An incredible video of a snake giving birth has left the Internet scratching its head.
Facebook page Reptile Collective posted a video of a sand boa giving birth.
The snake slides out, pink, smooth and shining from its mother's tail.
Amazingly, it instantly opens its mouth before lying calmly next to what appears to be another newborn sibling.
A trail of a yolk-like substance sticks to the snake as it lays.
A few seconds later another serpent begins to protrude from its mother, who begins giving birth again.
The video has more than 9.8million views, 75,000 shares and 22,000 comments.
But there is one question confusing the internet: “Don’t all snakes lay eggs?”
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According to the San Diego Zoo, the Erycinae, commonly known as boas, are generally ovoviviparous meaning they give birth to live young instead of laying eggs.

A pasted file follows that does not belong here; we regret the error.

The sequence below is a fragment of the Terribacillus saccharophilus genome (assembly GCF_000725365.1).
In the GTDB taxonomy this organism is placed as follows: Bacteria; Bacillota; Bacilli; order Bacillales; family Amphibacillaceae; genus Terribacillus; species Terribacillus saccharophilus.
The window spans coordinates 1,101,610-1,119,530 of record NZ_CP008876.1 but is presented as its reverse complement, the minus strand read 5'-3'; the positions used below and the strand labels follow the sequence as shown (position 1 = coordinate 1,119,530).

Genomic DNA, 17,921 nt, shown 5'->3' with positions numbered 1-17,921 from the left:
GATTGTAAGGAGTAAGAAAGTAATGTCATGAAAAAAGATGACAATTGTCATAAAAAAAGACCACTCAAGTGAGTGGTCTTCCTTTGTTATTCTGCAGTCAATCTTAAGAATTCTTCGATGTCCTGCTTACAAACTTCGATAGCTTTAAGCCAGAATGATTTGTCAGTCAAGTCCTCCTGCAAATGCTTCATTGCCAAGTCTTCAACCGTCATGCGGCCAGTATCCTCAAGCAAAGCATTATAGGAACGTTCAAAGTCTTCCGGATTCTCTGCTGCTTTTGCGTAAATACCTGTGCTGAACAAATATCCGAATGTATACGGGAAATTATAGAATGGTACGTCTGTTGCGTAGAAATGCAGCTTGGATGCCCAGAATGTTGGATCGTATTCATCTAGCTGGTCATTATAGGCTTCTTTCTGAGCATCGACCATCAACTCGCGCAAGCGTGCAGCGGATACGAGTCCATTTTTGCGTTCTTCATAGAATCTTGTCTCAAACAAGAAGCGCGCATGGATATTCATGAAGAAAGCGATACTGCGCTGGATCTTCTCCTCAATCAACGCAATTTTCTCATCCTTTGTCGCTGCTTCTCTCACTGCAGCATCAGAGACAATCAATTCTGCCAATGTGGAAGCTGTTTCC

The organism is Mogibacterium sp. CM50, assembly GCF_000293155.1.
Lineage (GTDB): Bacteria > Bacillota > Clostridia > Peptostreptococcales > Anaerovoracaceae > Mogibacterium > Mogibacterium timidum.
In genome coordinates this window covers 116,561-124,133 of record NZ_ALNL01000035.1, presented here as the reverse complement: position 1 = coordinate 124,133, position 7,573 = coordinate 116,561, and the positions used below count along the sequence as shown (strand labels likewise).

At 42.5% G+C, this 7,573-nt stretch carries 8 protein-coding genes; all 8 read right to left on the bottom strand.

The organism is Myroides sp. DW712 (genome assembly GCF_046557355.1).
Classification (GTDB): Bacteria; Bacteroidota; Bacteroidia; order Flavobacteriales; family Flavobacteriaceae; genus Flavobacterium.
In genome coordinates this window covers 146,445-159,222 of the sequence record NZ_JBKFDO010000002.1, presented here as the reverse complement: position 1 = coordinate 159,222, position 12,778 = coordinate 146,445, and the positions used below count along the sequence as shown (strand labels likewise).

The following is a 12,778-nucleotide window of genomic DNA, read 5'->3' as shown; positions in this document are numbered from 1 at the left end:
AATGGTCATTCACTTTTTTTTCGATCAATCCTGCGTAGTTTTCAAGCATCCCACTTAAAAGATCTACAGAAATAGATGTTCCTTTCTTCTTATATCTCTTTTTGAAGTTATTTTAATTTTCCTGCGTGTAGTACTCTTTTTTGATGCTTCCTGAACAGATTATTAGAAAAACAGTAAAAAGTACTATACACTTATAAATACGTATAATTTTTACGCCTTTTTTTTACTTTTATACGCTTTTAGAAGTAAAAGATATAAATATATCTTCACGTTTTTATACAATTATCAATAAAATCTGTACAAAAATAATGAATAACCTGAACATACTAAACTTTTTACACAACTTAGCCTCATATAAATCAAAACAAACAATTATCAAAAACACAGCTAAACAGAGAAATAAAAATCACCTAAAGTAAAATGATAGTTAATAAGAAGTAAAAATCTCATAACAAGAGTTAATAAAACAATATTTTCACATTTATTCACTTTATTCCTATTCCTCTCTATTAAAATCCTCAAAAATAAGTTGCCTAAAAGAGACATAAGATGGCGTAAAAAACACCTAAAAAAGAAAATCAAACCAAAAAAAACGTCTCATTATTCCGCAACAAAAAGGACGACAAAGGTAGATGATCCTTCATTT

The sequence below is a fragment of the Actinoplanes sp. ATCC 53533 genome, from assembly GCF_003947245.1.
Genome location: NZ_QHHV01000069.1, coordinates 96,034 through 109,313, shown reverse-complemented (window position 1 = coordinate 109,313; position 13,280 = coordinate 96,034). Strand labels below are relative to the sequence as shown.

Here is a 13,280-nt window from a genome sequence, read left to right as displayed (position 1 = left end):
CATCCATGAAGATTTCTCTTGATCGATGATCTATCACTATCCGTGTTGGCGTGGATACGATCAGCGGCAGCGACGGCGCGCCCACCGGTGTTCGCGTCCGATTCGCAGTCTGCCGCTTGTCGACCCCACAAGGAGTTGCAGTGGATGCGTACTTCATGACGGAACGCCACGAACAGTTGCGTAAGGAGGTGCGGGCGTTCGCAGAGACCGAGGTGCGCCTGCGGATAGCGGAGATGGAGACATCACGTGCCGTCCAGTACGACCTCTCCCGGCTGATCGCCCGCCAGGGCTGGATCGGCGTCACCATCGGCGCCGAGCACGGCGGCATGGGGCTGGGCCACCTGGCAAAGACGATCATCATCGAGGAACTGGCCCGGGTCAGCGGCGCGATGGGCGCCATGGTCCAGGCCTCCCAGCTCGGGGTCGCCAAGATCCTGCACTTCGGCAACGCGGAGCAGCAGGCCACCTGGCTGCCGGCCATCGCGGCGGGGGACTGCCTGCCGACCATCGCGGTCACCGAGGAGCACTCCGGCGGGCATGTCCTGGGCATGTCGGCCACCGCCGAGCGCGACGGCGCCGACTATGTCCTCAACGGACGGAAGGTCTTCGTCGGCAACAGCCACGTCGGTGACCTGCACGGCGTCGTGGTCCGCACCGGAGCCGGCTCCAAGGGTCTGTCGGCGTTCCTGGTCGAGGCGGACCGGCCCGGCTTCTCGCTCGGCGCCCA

“The young are attached to a yolk sac and surrounded by a clear membrane, not a shell, as they develop in their mother’s body,” according to a description of the boa on the zoo’s website.
“When the young are ready to be born, they are pushed out through an opening called the cloaca.
“They are still surrounded by a clear, protective membrane that they must push through.”
However, the Calabar python, the Arabian sand boa and the West African sand boa lay eggs.
There are currently 15 species of boa recognised.
According to National Geographic, the rarest boa on earth, the Cropan’s boa, was rediscovered in Atlantic Forest, outside Sao Paulo, Brazil in February.
It was thought to have been dead for 64 years.